Justice Mariama Owusu, an Appeal Court Judge appearing before the Appointments Committee of Parliament on Monday, during vetting to the Supreme Court, pledged to hold the tenets of the law in her rulings at the apex court and not on faith.
She accepted the offer not to answer whether she is currently a practising Muslim, but stated strongly that faith should not override the law, as her judgements would cut across conservative, liberal or socialist views.
The issue about conflict between law and religion in rulings came up, nearly generating controversy, as the prospective Supreme Court Judge, 65, nominated by President Nana Addo Dankwa Akufo-Addo last November, responded to what her position would be in case of a tango between faith and the law on the right marriage age, and property owning rights for females.
The President nominated Justice Owusu, and two other females - Justice Gertrude Torkornoo and Justice Avril Lovelace Johnson, both Appeal Court Judges for the Supreme Court, subject to approval by Parliament.
Per Article 144 Clause 1 of the 1992 Constitution, the President appoints a justice of the Supreme Court as Chief Justice, in consultation with the Council of State and with the approval of Parliament.
Article 144 (2) also enjoins the President to consult with the Council of State and submit the names and curricula vitae of nominees for appointment to the Supreme Court.
After the completion of consultations with the Council of State, in accordance with Article 144 (2), the President then has to seek the approval of Parliament for the appointment of the nominees as justices of the Supreme Court.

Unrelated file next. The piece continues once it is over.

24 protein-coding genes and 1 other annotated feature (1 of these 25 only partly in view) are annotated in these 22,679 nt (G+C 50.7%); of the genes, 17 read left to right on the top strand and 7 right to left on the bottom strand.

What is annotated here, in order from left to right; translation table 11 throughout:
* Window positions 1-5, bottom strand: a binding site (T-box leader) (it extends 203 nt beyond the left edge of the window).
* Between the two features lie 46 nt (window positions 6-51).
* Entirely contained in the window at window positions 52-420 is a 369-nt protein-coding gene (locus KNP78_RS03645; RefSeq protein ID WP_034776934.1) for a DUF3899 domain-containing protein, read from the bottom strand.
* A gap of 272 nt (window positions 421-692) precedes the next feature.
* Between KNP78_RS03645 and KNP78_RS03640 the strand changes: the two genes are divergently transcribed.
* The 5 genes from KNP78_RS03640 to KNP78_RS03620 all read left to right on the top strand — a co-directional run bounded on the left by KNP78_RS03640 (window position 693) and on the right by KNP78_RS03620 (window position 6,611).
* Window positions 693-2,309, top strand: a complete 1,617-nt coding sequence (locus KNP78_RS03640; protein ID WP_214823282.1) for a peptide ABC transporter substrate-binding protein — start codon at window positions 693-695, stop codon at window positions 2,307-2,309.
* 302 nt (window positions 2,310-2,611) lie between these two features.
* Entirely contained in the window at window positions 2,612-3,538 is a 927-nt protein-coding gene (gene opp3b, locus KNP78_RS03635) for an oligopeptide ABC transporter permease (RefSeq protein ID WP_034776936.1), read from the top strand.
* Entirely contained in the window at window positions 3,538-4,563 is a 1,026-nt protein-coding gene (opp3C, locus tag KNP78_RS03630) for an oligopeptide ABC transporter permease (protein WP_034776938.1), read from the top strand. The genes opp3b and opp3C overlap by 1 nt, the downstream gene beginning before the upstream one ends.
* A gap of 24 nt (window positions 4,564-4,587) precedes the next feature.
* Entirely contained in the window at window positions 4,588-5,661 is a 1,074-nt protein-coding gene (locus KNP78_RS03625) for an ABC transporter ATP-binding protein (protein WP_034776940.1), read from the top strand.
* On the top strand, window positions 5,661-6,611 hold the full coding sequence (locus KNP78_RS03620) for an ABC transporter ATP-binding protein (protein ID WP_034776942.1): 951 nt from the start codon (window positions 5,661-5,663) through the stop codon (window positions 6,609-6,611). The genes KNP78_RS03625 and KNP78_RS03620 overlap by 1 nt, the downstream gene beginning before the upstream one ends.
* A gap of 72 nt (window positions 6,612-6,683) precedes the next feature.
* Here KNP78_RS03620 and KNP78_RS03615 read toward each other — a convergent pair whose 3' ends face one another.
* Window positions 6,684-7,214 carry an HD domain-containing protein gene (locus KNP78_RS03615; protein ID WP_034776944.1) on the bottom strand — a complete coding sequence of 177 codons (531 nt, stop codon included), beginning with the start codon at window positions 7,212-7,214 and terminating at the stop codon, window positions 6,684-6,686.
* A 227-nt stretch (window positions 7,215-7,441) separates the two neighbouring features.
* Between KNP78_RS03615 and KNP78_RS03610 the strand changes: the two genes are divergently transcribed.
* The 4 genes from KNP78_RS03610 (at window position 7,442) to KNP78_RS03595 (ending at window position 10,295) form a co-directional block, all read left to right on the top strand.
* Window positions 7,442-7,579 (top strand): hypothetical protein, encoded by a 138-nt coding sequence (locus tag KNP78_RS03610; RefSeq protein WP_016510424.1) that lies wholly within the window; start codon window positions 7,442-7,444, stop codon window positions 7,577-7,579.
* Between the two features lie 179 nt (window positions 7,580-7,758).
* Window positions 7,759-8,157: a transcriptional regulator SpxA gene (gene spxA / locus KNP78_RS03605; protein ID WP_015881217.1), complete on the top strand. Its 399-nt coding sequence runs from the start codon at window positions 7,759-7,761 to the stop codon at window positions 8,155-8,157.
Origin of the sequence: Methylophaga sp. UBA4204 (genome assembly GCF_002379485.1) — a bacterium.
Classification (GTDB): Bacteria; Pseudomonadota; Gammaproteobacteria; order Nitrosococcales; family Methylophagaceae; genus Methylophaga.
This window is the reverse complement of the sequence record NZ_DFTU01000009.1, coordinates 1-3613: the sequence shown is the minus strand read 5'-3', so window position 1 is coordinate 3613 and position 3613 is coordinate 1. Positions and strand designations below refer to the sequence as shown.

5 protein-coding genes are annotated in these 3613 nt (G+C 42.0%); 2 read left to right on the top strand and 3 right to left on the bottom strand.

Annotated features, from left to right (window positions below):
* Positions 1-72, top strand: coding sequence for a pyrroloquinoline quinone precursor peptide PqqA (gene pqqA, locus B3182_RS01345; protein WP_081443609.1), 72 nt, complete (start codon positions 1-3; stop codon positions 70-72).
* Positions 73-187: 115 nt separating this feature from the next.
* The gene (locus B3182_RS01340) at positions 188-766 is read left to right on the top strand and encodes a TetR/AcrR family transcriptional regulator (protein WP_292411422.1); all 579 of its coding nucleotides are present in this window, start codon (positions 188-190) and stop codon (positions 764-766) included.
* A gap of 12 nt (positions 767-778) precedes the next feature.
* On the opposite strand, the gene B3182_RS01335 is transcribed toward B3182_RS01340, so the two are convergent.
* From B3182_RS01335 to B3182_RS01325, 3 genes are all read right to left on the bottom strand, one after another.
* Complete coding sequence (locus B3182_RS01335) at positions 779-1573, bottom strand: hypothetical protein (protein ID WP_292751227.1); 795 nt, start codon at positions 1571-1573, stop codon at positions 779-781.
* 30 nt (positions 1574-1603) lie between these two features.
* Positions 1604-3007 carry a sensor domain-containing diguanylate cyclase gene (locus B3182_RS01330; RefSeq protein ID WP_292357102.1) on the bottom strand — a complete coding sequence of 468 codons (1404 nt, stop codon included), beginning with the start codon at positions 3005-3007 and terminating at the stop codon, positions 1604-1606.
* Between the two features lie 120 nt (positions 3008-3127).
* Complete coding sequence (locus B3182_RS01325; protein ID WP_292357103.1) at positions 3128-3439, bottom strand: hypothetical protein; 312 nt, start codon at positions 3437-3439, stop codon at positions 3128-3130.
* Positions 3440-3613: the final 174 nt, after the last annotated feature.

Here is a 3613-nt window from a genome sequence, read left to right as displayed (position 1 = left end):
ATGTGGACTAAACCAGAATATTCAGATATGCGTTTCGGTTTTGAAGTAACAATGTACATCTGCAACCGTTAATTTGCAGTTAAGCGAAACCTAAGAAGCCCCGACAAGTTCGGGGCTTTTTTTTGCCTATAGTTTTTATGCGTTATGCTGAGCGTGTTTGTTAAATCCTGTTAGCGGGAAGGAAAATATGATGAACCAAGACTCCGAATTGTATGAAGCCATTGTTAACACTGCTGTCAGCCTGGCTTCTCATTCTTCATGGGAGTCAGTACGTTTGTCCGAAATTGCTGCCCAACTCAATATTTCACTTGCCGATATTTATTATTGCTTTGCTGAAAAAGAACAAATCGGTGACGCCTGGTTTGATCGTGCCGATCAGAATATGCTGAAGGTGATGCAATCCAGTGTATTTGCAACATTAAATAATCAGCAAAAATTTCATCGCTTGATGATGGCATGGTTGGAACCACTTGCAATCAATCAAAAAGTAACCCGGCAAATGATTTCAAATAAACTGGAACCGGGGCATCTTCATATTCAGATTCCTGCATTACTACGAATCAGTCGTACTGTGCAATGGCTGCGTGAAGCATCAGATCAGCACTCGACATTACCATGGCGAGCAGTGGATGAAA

Tons of commendation poured in from members of the Appointments Committee, chaired by Mr Joseph Osei-Owusu, the First Deputy Speaker and MP for Bekwai, to the nominee, who was in justice administration for 38 years, with 29 of those at the bench.
She looked younger than her age, which also attracted commendation by the Committee.
Justice Owusu said it was necessary to adopt a purposeful approach to justice administration and allow lower courts to act as apex courts rather than all kinds of cases traveling to the Supreme Court
She said individuals should be able to enter into a court and not necessarily to litigate, but to learn, explaining that the Judiciary should be more opened to members of the public.
"The courtroom is a public place," the nominee said, and further stressed the need for more education on the activities of the Judiciary.
She said the perception that the court in Ghana being conservative still exists, and called for the rules of court processes to be given a second look. "We need to do things in a more open way," the nominee said.
On legal education, Justice Owusu praised the expansion and opening up more campuses for legal education, but stated that there was the need to maintain standards.
Justice Owusu disagreed that position that children who helped with house chores, and assisted their parents on the farm after school hours and during vacation were being exploited in child labour, as she said that was part of their upbringing, and many cocoa and other farmers do not engage in mechanised farming.
However, she called for more sensitisation on the trafficking of children under the pretext by traffickers of seeking them jobs abroad, citing that some of the porous borders and entry points were a contributory factor in the trafficking of humans.
Justice Owusu urged parents to question intensely people who front to send children to secure them jobs as she called for more encouragement for people to go to school.
She described a ruling she gave in a case involving the NDK Financial Services and the Ministry of Energy, where she ruled for the enforcement of undertaking, a judgement which she said was enforced by the Supreme Court as cases for which she would be remembered.
When the nominee was asked about her judicial temperament, she said there was no need for a judge to enter into an arena of conflict. "You don't have to be angry with the lawyer. After all you have the last say," she said, adding that a ruling should make one relaxed.
The last Supreme Court appointments were made in July 2018. They involved four justices, namely; Justice Samuel K. Marful-Sau, Justice Agnes M. A. Dordzie, Prof. Nii Ashie Kotey and Nene A. O. Amegatcher.
The current Chief Justice is due for retirement by this month (December 2019).
She was appointed to the Supreme Court on November 30, 1995.